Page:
After you’ve transcribed the ideas into NEW-SHIT.doc you can start right away, or, if you’re feeling lazy, just let the ideas pile up in this file. You might not have time to write, after all, you have to iron your Orange Julius uniform. Let the ideas pile up! There are worse things in the world than having tons of funny ideas, like having Aids or neck nipples.

This process really begins to hum when the first documents begin to fill up, so get to adding the jokes. If you’re feeling saucy, go over the NEW-SHIT.doc and eliminate the ideas that aren’t funny, unoriginal, or just plain drunken nonsense. You can make extra money by selling the rejected jokes to Carlos Mencia, (the guy, not the salsa).

Move the jokes, that survive the first elimination process, to a new document called WORK-YARD.doc. This step is about collecting many different joke ideas in one place before writing to completion; that step comes later.

Give every idea a HEADING, (make these headings in uppercase and bold for easy reference later). It should describe the subject matter of the joke idea. This is handy, as later; you won’t have to read the whole joke to know what it’s about.

Headings make it easier to GROUP together jokes with a common subject matter. Trends in subject matter will develop in this step, and tell you a lot about yourself. I find I write a lot about my ethnic family and what they sound like, because I’m unfunny and Korean. Most jokes will fall under general headings, i.e., DRINKING, MASTURBATING, NUCLEAR PHYSICS.

GROUPING is joining jokes and stories, of a common subject, together. If you don’t feel like writing on a certain day, you can always go through your WORKYARD.doc file and do some GROUPING. Over time you will begin to have subject headings with several joke ideas in them.

When you want to develop these ideas it into a bits, simply cut and paste the chunk of like-ideas to a blank document. (A blank document will give you more real-estate to rearrange, expand, and edit the bit.) Thanks to the first 3 steps, you now already have a rough outline of a bit. This is all accomplished without doing much heavy lifting, unless you cell phone is pre 1978. In which case, get a new one; they aren’t just for the Navy anymore.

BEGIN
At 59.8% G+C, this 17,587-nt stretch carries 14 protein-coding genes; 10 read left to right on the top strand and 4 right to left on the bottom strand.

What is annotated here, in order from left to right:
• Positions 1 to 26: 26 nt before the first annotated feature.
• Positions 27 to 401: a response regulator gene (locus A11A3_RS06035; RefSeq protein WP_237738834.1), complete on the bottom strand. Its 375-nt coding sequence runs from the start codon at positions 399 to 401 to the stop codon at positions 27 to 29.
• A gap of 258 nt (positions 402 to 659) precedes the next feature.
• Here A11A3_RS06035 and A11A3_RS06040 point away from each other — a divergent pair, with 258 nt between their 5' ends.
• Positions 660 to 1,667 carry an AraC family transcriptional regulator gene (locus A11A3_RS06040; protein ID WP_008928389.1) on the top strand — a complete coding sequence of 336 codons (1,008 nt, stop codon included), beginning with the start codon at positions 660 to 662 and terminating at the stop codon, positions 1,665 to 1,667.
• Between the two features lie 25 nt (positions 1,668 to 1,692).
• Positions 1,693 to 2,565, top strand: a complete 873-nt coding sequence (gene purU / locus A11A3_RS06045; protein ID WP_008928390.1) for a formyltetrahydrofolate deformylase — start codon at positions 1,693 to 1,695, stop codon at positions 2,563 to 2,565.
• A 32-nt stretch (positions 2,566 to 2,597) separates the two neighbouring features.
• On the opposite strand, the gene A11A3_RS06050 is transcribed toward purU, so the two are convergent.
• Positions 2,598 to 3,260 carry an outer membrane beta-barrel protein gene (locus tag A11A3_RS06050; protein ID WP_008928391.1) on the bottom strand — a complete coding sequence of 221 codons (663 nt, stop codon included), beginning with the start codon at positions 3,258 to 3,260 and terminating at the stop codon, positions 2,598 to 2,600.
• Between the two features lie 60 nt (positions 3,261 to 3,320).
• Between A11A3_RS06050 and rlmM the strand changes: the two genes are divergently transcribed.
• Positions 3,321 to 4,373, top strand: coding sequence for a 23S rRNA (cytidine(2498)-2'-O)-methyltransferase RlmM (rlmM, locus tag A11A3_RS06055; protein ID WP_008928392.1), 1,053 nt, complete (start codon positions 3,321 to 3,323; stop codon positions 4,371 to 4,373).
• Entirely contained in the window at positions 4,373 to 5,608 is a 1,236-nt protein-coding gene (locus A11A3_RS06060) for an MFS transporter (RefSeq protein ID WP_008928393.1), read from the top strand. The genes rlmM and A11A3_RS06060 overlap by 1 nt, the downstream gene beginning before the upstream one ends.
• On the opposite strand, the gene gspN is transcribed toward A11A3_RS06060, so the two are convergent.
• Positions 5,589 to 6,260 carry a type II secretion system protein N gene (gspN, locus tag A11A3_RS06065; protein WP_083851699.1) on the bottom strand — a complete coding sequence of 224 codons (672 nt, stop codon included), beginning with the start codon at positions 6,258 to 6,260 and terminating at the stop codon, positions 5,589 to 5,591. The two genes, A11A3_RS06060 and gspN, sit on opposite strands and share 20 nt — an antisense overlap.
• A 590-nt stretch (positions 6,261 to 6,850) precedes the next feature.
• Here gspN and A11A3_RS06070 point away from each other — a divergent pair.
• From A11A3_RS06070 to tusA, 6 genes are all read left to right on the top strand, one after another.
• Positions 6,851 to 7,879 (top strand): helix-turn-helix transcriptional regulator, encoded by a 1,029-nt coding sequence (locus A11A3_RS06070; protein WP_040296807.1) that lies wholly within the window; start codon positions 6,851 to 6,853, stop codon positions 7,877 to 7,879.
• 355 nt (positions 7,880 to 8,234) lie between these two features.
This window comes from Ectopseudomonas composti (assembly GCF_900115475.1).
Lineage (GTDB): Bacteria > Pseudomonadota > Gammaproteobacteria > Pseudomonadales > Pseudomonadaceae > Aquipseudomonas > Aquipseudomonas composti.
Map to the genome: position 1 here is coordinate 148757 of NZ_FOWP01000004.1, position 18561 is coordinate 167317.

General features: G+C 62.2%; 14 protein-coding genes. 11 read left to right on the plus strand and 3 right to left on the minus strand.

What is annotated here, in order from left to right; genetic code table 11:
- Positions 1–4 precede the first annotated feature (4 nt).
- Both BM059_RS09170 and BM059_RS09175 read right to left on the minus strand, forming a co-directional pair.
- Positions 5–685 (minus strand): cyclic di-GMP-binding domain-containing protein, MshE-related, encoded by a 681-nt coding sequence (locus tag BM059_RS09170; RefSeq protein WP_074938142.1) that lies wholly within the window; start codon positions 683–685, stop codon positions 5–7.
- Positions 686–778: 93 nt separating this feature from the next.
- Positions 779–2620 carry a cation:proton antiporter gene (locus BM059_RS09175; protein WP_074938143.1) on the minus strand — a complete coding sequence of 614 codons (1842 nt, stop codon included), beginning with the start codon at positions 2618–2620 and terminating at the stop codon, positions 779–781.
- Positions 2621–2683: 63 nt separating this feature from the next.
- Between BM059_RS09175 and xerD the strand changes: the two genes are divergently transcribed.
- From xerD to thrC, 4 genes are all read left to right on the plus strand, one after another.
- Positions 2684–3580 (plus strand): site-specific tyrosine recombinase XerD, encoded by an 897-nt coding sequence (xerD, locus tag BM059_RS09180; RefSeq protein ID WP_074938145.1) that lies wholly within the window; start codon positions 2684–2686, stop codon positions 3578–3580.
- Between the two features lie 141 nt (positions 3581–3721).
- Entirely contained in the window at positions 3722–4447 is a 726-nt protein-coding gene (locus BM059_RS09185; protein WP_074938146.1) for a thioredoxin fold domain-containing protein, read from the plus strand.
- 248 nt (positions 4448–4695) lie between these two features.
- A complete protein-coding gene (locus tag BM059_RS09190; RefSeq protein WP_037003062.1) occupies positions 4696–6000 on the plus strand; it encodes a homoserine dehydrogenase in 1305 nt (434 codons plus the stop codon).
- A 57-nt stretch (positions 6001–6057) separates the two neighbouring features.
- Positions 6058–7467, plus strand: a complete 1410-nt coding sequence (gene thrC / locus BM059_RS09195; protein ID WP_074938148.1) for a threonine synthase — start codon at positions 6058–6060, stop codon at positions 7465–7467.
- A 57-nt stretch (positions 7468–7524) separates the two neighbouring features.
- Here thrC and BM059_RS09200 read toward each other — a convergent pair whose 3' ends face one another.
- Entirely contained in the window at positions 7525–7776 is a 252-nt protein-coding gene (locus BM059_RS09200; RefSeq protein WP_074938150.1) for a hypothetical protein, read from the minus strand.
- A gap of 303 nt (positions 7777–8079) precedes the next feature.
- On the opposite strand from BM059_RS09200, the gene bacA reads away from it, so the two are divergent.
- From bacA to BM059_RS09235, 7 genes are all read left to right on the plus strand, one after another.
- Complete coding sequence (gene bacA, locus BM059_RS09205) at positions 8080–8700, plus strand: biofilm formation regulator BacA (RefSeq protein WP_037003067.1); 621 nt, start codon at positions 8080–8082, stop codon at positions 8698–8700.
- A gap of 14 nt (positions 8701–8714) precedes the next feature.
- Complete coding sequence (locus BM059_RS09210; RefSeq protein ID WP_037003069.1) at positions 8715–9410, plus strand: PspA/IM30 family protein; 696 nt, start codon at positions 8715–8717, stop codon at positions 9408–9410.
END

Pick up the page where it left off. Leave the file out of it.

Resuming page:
STEP (4) Putting a Bit Together
In the new document, write each small joke the way you would say it on stage. Reading the jokes out loud helps. If the joke is N-word heavy, make sure the coast is clear. Try to organize the jokes within the bit so that the strongest one is last. At every opportunity eliminate erroneous details and words that don’t add any funny or useful information to the joke. This is called TRIMMING. You don’t want your jokes to look like Oprah’s arms.

For an example, let’s take what the previous paragraph would look like after editing.

Write the bit like you’d say it with no extra words and the strongest joke coming last.

That’s a lean sentence, thanks to TRIMMING. Being to “wordy” is a big challenge facing new comics. In their defense it’s very to TRIM, GROUP, REORGANIZE and EDIT in a coil note book. Get a laptop (beat) a digital one.

Be ruthless with your bits; don’t tell me a long meandering story about your breakfast just to get to a weak joke about how eggs smell like chicken pussy. Besides, that’s my bit. You’ll find that a tough road crowd or a bad sound system will force you to cut fat or die; better to do it before you hop on stage to scream at career drunks.